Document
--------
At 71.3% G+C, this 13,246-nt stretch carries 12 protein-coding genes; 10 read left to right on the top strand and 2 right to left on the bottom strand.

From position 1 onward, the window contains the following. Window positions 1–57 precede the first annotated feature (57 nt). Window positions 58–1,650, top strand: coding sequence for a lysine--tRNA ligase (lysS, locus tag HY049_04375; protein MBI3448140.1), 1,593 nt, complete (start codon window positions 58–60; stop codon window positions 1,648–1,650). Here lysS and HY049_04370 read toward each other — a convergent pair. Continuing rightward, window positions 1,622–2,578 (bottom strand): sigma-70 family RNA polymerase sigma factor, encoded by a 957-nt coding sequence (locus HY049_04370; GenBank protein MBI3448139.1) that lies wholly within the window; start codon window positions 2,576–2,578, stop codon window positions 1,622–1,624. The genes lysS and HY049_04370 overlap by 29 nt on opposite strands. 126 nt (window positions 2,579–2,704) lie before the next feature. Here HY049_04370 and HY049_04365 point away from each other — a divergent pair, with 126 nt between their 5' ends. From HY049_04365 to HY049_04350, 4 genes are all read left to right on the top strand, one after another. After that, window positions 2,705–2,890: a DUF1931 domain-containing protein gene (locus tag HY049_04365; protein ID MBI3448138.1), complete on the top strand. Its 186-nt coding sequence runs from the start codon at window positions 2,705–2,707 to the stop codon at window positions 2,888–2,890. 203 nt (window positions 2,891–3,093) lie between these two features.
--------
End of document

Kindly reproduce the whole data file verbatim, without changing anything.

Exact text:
At 71.3% G+C, this 13,246-nt stretch carries 12 protein-coding genes; 10 read left to right on the top strand and 2 right to left on the bottom strand.

From position 1 onward, the window contains the following. Window positions 1–57 precede the first annotated feature (57 nt). Window positions 58–1,650, top strand: coding sequence for a lysine--tRNA ligase (lysS, locus tag HY049_04375; protein MBI3448140.1), 1,593 nt, complete (start codon window positions 58–60; stop codon window positions 1,648–1,650). Here lysS and HY049_04370 read toward each other — a convergent pair. Continuing rightward, window positions 1,622–2,578 (bottom strand): sigma-70 family RNA polymerase sigma factor, encoded by a 957-nt coding sequence (locus HY049_04370; GenBank protein MBI3448139.1) that lies wholly within the window; start codon window positions 2,576–2,578, stop codon window positions 1,622–1,624. The genes lysS and HY049_04370 overlap by 29 nt on opposite strands. 126 nt (window positions 2,579–2,704) lie before the next feature. Here HY049_04370 and HY049_04365 point away from each other — a divergent pair, with 126 nt between their 5' ends. From HY049_04365 to HY049_04350, 4 genes are all read left to right on the top strand, one after another. After that, window positions 2,705–2,890: a DUF1931 domain-containing protein gene (locus tag HY049_04365; protein ID MBI3448138.1), complete on the top strand. Its 186-nt coding sequence runs from the start codon at window positions 2,705–2,707 to the stop codon at window positions 2,888–2,890. 203 nt (window positions 2,891–3,093) lie between these two features.